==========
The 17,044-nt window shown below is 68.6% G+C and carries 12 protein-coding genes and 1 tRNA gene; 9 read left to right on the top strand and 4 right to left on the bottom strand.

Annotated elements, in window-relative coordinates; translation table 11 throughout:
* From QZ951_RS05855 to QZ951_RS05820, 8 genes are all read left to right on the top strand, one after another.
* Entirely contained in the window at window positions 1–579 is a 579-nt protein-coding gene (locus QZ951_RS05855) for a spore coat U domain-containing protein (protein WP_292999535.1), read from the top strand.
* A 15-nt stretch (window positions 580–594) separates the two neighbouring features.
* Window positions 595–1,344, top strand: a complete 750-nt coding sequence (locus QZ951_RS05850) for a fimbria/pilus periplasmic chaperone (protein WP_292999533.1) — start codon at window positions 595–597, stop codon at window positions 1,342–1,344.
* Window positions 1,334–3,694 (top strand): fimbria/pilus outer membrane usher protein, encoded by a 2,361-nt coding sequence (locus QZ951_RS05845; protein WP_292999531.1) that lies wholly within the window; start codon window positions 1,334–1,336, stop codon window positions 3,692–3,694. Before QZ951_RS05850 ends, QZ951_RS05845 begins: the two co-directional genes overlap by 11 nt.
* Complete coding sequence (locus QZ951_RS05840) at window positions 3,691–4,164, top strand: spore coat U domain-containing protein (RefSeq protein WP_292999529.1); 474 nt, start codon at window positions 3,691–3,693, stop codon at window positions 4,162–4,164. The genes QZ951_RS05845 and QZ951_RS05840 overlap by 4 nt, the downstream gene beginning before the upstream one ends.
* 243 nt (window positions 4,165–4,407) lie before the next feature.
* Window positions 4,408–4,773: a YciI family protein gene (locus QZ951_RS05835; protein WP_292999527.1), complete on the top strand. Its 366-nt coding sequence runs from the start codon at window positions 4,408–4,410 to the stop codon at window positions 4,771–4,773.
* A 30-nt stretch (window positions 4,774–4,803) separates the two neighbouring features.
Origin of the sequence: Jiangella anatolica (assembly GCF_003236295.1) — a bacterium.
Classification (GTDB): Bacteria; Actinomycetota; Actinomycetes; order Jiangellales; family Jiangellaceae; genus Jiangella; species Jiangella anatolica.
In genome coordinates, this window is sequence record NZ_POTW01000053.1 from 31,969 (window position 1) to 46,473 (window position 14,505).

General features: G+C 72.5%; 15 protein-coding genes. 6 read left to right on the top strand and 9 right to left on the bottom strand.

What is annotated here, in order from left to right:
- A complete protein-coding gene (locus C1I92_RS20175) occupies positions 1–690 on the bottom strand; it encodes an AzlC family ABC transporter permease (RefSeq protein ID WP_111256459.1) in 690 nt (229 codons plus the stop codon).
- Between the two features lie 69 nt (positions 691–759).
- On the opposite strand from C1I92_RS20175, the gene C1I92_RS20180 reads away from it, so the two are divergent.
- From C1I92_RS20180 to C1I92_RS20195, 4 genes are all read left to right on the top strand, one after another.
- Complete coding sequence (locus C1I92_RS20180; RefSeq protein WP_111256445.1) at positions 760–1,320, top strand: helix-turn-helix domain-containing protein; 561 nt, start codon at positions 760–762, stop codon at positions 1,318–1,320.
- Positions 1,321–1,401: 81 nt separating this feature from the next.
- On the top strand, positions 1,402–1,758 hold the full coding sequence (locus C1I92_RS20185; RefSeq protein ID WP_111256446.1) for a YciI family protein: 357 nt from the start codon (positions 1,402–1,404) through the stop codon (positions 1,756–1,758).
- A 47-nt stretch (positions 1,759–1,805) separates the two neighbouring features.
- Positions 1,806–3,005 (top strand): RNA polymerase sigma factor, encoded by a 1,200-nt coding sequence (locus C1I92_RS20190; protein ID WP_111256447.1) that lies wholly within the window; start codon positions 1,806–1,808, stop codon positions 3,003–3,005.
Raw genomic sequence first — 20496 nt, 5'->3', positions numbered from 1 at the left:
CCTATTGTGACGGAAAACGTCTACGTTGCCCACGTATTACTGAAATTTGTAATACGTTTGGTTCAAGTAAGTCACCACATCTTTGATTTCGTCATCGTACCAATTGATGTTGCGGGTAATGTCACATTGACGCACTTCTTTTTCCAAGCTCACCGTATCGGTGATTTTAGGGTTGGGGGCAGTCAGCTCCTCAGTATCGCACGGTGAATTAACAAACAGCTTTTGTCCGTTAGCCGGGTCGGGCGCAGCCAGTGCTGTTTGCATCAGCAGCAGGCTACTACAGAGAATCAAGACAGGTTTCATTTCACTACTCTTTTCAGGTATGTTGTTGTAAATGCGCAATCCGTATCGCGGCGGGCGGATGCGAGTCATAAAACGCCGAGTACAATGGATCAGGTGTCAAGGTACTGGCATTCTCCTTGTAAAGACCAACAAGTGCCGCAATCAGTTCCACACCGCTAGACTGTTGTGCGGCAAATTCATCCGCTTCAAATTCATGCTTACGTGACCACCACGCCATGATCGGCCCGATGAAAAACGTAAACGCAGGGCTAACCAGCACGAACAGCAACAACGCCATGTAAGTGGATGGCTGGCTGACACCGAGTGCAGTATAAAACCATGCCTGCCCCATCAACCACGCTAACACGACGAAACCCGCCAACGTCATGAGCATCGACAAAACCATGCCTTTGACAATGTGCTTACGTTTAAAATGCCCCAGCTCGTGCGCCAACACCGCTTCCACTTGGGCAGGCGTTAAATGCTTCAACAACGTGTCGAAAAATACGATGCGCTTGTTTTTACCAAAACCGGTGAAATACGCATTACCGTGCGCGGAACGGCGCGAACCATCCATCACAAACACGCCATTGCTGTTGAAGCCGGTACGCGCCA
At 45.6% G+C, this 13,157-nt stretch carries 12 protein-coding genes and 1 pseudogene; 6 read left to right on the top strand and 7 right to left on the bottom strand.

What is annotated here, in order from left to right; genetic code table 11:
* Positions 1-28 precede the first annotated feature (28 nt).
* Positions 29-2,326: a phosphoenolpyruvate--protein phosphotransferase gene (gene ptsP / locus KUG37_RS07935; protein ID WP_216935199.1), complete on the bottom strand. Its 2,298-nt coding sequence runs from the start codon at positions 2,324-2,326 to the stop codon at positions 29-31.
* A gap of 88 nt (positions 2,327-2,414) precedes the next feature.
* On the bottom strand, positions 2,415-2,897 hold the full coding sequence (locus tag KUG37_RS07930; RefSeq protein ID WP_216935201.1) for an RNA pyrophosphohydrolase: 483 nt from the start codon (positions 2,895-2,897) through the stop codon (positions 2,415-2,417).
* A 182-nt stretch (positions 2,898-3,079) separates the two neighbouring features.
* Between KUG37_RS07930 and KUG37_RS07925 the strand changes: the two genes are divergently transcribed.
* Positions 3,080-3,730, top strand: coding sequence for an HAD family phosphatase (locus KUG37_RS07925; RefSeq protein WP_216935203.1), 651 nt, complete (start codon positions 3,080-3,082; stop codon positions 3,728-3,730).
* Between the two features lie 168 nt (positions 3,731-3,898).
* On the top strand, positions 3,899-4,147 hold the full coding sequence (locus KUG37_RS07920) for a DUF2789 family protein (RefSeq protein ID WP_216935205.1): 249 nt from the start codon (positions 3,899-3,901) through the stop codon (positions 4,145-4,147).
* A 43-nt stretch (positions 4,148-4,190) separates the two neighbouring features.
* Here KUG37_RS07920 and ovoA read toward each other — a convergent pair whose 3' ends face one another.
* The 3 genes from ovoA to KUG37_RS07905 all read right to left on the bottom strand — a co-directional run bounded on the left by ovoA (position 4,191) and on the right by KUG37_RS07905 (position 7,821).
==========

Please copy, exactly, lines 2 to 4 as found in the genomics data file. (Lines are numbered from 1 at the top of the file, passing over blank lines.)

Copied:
Annotated elements, in window-relative coordinates; translation table 11 throughout:
* From QZ951_RS05855 to QZ951_RS05820, 8 genes are all read left to right on the top strand, one after another.
* Entirely contained in the window at window positions 1–579 is a 579-nt protein-coding gene (locus QZ951_RS05855) for a spore coat U domain-containing protein (protein WP_292999535.1), read from the top strand.